Stalin had plans to murder millions of Russian Jews. Like Haman, the tables suddenly turned.
by Barbara Penn
Jewish holidays are not merely a commemoration of an event in time. The time of year in which the amiracle occurred was an opportune time for the conception of that miracle. As we make our way toward the Purim holiday, we are entering a time zone in which the all the Haman’s of the world can fail and Jewish redemption is born. The death and downfall of Stalin is an example of a miraculous, yet untold, modern day Purim story.
Joseph Stalin, tyrant of communist Russia dubbed the invincible “man of steel,” who murdered approximately 20,000,000 of his own people, was particularly hateful toward the Jews. After World War Two, his anti-Semitic campaign took a more aggressive, public stance. In 1947, he targeted thousands of Jewish scientists, politicians, and intellectuals who were dismissed from their positions, humiliated, arrested, and tortured. Stalin’s infamous Doctor’s Plot, in which six Jewish doctors were arrested and tortured into making a confession, began with the Stalin-controlled media spreading rumors that Jewish doctors were poisoning Russian children by injecting them with diphtheria and killing infants in hospital wards. (Daily Mail, National Journal, 2003)
After spreading his toxic rumors about Jews to the public, Stalin carried on with his plans to eliminate Russia’s two to four million Jews, by deporting them to the freezing, uninhabitable regions of Russia and leaving them to die of starvation, hypothermia, and disease. An article from the National Journal in 2003 reported that newly discovered documents proved that in the February of 1953, Stalin commissioned the construction of four camps in Kazakhstan, Siberia and in the Arctic North. The conjecture about Stalin’s genocidal plans were confirmed by P.K. Ponomarenko, Soviet Ambassador in Poland, in an article in the French Newspaper, ‘Paris-Soir’.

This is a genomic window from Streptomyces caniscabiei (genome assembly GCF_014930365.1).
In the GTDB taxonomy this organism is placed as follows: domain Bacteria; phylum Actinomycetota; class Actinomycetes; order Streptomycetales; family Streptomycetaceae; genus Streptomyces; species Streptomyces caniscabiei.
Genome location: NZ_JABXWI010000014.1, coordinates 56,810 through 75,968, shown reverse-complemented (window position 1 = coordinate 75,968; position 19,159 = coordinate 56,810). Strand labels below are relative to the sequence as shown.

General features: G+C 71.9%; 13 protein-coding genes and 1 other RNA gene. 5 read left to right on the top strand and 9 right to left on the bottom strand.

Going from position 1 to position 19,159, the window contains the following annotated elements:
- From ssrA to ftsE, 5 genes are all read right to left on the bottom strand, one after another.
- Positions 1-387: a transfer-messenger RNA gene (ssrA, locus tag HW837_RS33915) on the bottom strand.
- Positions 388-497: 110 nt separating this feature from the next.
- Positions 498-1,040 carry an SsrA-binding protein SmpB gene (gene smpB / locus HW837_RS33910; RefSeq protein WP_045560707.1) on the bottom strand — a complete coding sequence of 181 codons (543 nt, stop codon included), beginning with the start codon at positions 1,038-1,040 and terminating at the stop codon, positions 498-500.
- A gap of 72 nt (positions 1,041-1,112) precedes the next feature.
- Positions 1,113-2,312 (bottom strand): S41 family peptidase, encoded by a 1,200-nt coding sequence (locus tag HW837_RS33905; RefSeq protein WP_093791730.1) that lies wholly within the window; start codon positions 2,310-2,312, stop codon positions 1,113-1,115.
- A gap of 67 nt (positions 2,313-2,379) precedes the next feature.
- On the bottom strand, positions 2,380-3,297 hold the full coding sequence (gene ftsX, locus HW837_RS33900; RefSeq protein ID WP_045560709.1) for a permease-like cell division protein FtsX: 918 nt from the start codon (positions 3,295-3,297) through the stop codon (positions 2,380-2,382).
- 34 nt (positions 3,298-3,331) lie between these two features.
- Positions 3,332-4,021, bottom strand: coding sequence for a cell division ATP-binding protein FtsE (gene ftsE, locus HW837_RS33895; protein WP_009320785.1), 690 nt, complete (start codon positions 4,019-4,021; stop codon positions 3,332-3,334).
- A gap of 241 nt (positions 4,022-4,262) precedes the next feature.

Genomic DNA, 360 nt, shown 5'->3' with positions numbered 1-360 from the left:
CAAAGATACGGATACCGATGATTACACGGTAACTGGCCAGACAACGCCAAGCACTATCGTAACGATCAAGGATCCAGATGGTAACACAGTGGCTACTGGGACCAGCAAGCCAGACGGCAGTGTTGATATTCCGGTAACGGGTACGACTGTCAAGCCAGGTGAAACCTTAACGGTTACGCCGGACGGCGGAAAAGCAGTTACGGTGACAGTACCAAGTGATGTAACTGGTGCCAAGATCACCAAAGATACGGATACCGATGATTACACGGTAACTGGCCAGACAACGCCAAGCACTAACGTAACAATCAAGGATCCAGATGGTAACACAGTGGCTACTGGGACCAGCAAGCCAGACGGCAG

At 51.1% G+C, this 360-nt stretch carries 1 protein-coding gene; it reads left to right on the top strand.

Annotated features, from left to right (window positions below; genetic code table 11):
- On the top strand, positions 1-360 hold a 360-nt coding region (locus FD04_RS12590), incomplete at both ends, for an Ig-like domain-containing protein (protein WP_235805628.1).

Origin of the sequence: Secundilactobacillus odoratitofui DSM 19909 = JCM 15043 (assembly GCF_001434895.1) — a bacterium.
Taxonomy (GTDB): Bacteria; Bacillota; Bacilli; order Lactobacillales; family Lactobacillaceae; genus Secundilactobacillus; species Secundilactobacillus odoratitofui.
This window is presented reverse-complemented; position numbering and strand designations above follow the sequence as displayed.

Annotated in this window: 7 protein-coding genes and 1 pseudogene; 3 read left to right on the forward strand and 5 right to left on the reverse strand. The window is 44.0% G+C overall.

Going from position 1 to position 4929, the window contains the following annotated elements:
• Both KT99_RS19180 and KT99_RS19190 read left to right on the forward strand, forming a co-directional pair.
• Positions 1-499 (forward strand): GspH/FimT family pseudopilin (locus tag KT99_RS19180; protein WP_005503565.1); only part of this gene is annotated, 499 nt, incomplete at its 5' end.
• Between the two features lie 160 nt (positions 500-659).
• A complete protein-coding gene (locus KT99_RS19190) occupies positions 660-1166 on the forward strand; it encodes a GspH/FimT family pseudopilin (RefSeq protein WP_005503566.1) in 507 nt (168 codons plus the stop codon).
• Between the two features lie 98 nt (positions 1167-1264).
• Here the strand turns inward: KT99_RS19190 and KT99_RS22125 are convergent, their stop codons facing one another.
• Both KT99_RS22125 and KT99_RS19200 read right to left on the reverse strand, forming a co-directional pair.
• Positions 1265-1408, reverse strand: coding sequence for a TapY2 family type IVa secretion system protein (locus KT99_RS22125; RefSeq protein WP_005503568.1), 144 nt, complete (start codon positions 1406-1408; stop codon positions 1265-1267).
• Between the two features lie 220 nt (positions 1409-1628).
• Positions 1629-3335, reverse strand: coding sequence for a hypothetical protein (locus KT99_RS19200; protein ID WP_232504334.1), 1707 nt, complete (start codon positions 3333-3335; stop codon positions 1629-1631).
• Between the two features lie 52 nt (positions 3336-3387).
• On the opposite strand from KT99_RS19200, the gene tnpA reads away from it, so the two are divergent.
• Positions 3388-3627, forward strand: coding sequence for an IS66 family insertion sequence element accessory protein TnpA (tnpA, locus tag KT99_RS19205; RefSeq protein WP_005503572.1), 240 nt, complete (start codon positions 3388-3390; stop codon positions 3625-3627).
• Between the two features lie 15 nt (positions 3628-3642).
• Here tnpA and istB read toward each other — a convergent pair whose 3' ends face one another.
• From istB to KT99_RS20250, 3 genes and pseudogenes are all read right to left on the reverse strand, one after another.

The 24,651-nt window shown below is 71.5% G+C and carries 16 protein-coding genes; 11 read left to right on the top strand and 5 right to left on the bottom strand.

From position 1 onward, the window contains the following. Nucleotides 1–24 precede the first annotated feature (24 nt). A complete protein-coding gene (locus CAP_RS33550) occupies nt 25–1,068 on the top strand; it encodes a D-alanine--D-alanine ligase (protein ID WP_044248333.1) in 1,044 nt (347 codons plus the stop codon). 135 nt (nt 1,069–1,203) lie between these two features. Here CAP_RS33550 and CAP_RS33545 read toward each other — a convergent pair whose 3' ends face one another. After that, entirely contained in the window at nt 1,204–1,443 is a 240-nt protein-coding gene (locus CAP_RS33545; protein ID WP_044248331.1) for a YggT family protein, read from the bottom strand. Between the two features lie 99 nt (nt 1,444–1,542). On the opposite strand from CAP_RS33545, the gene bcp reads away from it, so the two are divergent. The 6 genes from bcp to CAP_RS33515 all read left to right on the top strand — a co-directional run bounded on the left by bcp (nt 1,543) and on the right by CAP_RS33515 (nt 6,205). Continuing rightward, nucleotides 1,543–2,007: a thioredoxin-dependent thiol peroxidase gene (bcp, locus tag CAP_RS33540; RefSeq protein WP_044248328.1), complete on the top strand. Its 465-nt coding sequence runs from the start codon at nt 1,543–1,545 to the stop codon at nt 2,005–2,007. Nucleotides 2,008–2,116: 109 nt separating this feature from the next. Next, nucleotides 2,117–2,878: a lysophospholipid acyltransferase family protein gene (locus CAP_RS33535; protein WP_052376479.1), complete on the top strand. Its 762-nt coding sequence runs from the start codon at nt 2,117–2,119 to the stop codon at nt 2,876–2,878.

“A week before the Purim of 1953… Jewish faces were far from merry,” recounted Mrs. Batyah Barg, author of the autobiography Voices in the Silence. “In train stations all over Russia, train cars were being requisitioned to carry huge caravans of Jews into exile and slow death. Reliable sources confirmed that the expulsion would begin on the sixth of March, just a few days after Purim” (pg. 216).
God will yet help…. Stalin is a mere mortal… no one can know what will be with him in a half hour.
Rabbi Yitzchak Zilber, another Jewish hero and author of the autobiography, To Remain a Jew, recounts this climatic time during which he was imprisoned in the frosty region of Siberia. After Rabbi Zilber read the Book of Esther recounting the miracle of Purim to a group of Jewish prisoners, one prisoner responded, “Who needs your tales about what happened 2,500 years ago? Tell me, where is your God today? It’s not enough that Hitler finished six million – here they are about to be done with another three. Do you not see the trains and the barracks that have already been built (for this purpose)?” To which the fearless Rabbi Zilber replied, “True, our situation is difficult, but don’t be so quick to eulogize us. Haman also sent orders to 127 provinces. God will yet help…. Stalin is a mere mortal… no one can know what will be with him in a half hour.” (pg. 236- 237)
That Purim night, a few days before the Jewish doctors were due to go to trial, and just thirty minutes after Rabbi Silver’s foretelling of Stalin’s vulnerable fate, Stalin was said to have “collapsed in a fit of rage” during a meeting in which his supporters expressed opposition to his evil plan, according to the Jewish Telegraphic Agency. That Purim, thousands of Jewish prisoners were freed. Joseph Stalin died on March 5, just a few days later, to the great relief of Russian Jewry. “To this day, I am choked with emotion every time I think back to that Purim of miracles,” recounts Mrs. Batyah Barg.
May we continue to re-experience the miracles of our holidays each and every year.
About the Author:
Barbara Penn lives in Jerusalem with her husband and two children. Her passion for the pen is what brought her to a freelance writing/blogging career.